Chris Kennedy

“Aragane.” by Kaori Oda, August 24, 2017

Aragane (Ore)
dir. Kaori Oda | Bosnia/Japan 2015 | 68 min. digital

Made while director Kaori Oda was studying at Béla Tarr’s Film.Factory in Sarajevo, Aragane is, on the surface, a documentary about a Bosnian coalmine. As Oda takes us underground, the surroundings are illuminated solely by the available light of the miners’ headlamps, creating a state of sensual semi-blindness that both attunes us to the dangers of the mine and — with the beams cutting arcs of light through the blackness and casting shadows on the cavern walls — becomes an organic metaphor for the roots of cinema itself. It is not surprising that commentators have drawn similarities between Oda’s work and that of Harvard’s renowned Sensory Ethnography Lab: as in such films as Leviathan and Manakamana, in Aragane Oda attempts to understand her subjects through an embodied presence that moves beyond distanced knowledge and towards intimate entanglement.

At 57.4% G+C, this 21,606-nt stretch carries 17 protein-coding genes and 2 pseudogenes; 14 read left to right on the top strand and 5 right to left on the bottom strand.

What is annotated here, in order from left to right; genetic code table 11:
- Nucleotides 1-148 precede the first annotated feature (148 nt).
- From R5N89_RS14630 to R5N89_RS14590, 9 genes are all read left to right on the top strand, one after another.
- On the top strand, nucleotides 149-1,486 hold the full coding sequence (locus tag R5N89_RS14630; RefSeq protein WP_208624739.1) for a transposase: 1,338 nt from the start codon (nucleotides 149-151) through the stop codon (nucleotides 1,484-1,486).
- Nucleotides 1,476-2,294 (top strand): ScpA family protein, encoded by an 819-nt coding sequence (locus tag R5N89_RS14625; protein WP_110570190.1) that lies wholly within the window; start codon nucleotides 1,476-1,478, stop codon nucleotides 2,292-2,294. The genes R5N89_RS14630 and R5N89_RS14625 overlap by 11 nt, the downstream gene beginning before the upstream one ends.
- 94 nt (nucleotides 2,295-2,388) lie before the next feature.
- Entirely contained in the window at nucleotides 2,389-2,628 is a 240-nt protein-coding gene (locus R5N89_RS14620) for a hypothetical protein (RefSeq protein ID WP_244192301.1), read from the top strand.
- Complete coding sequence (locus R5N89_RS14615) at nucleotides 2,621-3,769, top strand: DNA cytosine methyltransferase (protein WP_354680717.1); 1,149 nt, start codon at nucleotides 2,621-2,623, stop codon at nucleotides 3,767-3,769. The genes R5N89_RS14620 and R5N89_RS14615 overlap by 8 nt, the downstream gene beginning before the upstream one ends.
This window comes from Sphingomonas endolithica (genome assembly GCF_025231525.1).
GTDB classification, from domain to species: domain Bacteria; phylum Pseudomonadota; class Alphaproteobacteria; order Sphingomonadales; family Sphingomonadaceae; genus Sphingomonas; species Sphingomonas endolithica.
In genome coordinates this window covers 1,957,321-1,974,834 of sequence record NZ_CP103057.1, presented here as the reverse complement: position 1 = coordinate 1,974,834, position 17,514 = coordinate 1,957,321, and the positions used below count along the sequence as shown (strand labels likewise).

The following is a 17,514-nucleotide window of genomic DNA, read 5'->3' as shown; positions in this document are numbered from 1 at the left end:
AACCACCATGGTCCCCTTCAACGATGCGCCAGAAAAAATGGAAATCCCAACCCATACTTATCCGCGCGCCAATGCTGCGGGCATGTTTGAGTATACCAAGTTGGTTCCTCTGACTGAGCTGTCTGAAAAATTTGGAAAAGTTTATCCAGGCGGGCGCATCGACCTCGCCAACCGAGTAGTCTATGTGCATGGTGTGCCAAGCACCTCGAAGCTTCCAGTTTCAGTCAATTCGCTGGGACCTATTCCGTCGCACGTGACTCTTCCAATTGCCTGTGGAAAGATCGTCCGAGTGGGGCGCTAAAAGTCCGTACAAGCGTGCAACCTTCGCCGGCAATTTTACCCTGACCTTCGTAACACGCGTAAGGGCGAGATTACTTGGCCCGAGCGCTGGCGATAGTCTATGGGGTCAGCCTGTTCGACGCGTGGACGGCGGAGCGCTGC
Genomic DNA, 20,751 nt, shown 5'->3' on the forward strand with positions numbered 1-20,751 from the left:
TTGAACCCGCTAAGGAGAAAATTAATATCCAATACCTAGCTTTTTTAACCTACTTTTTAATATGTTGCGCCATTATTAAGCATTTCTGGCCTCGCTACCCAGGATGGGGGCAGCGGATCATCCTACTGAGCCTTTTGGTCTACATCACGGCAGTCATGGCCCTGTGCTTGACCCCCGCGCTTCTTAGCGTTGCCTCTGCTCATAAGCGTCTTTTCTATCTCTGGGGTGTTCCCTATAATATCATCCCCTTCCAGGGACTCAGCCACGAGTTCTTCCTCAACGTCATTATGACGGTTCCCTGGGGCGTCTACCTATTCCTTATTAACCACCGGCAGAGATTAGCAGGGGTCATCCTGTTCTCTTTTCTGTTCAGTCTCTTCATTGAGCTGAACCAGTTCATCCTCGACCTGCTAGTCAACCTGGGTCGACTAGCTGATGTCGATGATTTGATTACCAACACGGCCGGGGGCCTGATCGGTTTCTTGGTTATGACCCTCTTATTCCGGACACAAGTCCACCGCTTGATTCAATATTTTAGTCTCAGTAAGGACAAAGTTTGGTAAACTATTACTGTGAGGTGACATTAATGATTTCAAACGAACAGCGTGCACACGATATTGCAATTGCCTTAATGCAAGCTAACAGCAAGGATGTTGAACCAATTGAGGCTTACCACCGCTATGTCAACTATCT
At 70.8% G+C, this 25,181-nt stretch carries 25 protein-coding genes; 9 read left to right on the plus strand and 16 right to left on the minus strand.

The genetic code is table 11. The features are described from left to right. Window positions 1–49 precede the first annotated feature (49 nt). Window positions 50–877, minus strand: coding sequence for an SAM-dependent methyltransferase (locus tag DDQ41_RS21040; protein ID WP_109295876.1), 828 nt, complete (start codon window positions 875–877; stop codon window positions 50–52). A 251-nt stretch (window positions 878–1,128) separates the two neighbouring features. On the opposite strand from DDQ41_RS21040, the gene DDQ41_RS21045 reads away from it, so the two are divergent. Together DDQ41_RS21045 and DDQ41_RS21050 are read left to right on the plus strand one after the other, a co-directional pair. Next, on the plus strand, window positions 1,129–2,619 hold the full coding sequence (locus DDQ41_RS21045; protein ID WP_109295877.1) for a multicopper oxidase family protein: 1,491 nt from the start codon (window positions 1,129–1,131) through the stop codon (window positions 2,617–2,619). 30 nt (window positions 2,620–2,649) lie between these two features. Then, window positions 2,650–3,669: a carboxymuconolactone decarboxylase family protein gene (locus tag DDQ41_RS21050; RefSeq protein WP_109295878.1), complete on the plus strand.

“[Aragane] literally reinvents my idea of what cinema is and can be — and not only because it unfolds mostly in darkness … it has an exquisite formal and even abstract beauty that is complemented, complicated, and sometimes even contradicted throughout by a continuous human presence” (Jonathan Rosenbaum).

preceded by

Landscape for Fire dir. Anthony McCall | UK 1972 | 7 min. 16mm on digital
An early film by Anthony McCall, documenting a performance in which the artist orchestrates the lighting and extinguishing of pans of gasoline across a grid laid out on the land.